DNA damage and oxidative stress in human cells infected by Trypanosoma cruzi

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Trypanosoma cruzi is the etiologic agent of Chagas’ disease. Infected cells with T. cruzi activate several responses that promote unbalance of reactive oxygen species (ROS) that may cause DNA damage that activate cellular responses including DNA repair processes. In this work, HeLa cells and AC16 human cardiomyocyte cell line were infected with T. cruzi to investigate host cell responses at genome level during parasites intracellular life cycle. In fact, alkaline sensitive sites and oxidized DNA bases were detected in the host cell genetic material particularly in early stages of infection. These DNA lesions were accompanied by phosphorylation of the histone H2Ax, inducing γH2Ax, a marker of genotoxic stress. Moreover, Poly [ADP-ribose] polymerase) and 8-oxoguanine glycosylase (OGG1) are recruited to host cell nuclei, indicating activation of the DNA repair process. In infected cells, chromatin-associated proteins are carbonylated, as a possible consequence of oxidative stress and the nuclear factor erythroid 2–related factor 2 (NRF2) is induced early after infection, suggesting that the host cell antioxidant defenses are activated. However, at late stages of infection, NRF2 is downregulated. Interestingly, host cells pretreated with glutathione precursor, N-acetyl cysteine, NRF2 activator (Sulforaphane), and also Benznidonazol (BNZ) reduce parasite burst significantly, and DNA damage. These data indicate that the balance of oxidative stress and DNA damage induction in host cells may play a role during the process of infection itself, and interference in these processes may hamper T. cruzi infection, revealing potential target pathways for the therapy support.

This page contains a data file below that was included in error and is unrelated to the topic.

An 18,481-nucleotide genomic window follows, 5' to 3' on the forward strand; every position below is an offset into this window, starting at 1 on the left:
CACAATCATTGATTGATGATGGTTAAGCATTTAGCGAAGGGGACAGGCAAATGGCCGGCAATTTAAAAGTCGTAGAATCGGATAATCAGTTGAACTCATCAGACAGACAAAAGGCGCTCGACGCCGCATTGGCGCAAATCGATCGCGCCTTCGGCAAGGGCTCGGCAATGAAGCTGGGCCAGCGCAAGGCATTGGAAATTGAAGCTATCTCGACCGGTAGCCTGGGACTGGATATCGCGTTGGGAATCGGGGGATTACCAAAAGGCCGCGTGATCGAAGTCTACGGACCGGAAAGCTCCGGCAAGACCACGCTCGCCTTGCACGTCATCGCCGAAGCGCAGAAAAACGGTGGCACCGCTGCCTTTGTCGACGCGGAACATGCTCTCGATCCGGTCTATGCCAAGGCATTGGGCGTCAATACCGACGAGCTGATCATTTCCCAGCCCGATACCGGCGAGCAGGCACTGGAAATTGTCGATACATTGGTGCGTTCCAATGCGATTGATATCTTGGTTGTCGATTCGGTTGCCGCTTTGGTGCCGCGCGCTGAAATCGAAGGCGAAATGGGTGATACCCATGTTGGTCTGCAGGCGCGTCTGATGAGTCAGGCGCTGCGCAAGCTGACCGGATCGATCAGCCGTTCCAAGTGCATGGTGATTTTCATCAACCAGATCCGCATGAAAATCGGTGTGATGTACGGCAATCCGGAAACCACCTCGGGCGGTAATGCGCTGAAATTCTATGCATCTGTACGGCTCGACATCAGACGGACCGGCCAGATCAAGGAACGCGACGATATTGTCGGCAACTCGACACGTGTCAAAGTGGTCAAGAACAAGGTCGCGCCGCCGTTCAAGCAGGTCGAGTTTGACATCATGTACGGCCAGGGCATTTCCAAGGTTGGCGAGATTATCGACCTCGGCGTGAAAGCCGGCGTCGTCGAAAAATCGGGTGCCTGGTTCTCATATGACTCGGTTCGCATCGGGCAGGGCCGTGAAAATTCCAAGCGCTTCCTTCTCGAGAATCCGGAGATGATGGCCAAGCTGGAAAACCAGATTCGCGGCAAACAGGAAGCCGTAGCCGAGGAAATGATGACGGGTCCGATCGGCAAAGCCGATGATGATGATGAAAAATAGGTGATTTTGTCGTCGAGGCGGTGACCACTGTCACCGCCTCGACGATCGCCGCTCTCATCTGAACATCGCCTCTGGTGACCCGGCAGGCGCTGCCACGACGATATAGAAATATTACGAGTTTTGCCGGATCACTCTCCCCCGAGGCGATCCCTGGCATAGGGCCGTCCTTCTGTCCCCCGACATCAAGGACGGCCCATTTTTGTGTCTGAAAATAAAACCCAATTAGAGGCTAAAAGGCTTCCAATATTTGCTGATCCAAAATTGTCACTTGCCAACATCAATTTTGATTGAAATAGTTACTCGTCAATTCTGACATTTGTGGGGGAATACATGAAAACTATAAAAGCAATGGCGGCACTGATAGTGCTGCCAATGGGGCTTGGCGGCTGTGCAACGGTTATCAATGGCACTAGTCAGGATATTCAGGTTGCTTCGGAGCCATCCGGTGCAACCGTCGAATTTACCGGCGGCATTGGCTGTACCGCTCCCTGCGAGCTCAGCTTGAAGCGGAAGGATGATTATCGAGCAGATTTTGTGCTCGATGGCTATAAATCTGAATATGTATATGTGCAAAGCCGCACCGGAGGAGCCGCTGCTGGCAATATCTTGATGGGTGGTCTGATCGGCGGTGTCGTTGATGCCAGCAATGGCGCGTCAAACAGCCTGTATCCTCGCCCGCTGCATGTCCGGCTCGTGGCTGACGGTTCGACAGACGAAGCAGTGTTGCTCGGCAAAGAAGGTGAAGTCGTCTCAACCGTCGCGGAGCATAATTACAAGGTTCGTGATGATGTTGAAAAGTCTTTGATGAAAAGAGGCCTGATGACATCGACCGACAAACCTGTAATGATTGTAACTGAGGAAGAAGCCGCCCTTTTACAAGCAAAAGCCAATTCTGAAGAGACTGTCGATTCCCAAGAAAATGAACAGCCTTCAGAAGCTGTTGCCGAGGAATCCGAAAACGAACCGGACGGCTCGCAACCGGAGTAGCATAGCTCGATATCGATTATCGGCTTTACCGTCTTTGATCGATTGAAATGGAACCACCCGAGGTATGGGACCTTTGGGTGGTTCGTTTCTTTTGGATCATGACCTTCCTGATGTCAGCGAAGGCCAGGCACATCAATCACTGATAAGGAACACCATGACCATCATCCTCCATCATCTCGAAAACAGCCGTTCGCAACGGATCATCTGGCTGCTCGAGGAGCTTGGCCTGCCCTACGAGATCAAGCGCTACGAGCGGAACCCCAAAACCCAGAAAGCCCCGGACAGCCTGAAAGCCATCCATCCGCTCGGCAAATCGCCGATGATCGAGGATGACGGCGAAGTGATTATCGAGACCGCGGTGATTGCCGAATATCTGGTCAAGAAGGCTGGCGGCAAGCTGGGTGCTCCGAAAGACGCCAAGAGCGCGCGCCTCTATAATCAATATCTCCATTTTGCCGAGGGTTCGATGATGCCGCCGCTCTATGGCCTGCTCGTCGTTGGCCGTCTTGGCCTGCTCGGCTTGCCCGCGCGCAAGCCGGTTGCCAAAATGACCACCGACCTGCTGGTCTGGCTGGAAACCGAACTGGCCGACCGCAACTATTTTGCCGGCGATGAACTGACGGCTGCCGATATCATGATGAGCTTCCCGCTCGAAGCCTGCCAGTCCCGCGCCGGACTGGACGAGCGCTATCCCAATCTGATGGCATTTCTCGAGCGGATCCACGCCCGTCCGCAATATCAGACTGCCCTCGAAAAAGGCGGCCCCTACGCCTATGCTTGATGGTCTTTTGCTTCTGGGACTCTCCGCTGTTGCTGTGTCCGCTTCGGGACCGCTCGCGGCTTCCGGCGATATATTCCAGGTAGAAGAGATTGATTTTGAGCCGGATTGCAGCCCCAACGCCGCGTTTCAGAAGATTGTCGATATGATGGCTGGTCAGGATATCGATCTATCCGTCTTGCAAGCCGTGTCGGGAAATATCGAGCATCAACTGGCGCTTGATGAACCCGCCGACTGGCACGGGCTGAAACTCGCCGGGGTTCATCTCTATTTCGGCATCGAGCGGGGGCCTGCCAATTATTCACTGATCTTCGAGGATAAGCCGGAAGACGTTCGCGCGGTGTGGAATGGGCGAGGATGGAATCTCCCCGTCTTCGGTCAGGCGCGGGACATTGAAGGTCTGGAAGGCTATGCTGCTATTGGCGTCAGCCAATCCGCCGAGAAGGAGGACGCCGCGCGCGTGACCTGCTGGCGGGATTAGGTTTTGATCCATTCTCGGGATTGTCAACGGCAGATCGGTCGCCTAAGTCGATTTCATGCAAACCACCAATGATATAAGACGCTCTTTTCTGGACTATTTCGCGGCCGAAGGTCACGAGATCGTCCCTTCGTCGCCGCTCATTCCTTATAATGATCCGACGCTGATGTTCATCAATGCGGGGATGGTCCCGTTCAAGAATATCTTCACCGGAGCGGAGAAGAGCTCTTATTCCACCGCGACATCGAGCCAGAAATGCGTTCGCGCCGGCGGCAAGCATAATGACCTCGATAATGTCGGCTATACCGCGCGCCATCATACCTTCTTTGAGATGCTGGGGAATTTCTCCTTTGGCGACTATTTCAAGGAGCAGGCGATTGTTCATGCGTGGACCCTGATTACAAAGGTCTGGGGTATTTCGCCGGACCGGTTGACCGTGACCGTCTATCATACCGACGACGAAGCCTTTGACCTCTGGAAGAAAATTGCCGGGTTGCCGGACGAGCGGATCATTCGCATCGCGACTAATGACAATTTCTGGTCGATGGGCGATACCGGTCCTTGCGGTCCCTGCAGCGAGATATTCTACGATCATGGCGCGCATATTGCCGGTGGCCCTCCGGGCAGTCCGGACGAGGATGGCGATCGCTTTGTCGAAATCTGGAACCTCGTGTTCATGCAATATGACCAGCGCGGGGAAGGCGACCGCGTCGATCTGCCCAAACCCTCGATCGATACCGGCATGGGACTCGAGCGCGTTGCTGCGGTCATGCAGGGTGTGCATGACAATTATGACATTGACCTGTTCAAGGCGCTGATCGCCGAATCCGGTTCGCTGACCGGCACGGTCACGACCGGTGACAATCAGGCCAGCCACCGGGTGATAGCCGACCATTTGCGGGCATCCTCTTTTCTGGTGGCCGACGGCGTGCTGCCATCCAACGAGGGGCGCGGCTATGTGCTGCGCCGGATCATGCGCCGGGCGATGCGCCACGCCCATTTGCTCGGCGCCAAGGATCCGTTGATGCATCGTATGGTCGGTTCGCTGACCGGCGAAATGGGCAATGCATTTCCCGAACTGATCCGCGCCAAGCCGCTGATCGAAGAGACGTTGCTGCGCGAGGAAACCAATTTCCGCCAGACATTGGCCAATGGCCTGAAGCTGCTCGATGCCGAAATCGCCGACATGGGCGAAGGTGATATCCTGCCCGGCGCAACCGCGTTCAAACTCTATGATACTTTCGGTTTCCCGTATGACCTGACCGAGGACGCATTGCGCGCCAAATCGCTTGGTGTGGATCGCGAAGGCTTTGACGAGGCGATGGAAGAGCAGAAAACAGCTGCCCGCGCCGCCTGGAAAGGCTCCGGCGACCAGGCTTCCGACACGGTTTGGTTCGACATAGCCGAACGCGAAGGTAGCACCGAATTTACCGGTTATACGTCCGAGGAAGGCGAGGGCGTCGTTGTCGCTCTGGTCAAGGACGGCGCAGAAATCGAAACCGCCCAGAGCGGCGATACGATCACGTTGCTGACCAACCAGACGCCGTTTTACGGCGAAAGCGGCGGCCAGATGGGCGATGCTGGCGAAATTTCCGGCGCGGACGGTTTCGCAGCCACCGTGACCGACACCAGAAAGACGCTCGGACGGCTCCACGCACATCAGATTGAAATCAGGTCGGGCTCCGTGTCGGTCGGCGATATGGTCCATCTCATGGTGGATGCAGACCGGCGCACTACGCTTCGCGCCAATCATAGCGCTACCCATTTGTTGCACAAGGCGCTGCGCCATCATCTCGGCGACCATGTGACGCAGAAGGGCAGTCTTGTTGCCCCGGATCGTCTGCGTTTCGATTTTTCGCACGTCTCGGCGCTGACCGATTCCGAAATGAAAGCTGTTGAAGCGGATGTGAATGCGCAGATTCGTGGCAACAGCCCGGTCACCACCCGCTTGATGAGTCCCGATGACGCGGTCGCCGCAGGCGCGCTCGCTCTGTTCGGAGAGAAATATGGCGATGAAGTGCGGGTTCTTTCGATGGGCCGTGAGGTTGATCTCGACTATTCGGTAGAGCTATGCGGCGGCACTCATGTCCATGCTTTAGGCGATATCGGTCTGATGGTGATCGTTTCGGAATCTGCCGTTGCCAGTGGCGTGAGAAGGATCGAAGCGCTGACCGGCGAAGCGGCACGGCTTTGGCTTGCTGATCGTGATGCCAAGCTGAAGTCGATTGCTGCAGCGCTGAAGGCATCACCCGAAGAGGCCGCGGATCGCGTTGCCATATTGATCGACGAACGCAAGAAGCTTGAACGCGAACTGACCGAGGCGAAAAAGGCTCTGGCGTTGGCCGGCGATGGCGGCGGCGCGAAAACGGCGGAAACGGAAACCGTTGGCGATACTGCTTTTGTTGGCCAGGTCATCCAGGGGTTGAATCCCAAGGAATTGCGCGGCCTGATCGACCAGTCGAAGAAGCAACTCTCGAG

Florentino PT.V., Mendes D, Vitorino FNL, Martins DJ., Da Cunha JPC, Mortara RA., et al. DNA damage and oxidative stress in human cells infected by Trypanosoma cruzi. PLoS. Pathog.. 2021 Apr;17(4):e1009502. doi:10.1371/journal.ppat.1009502.
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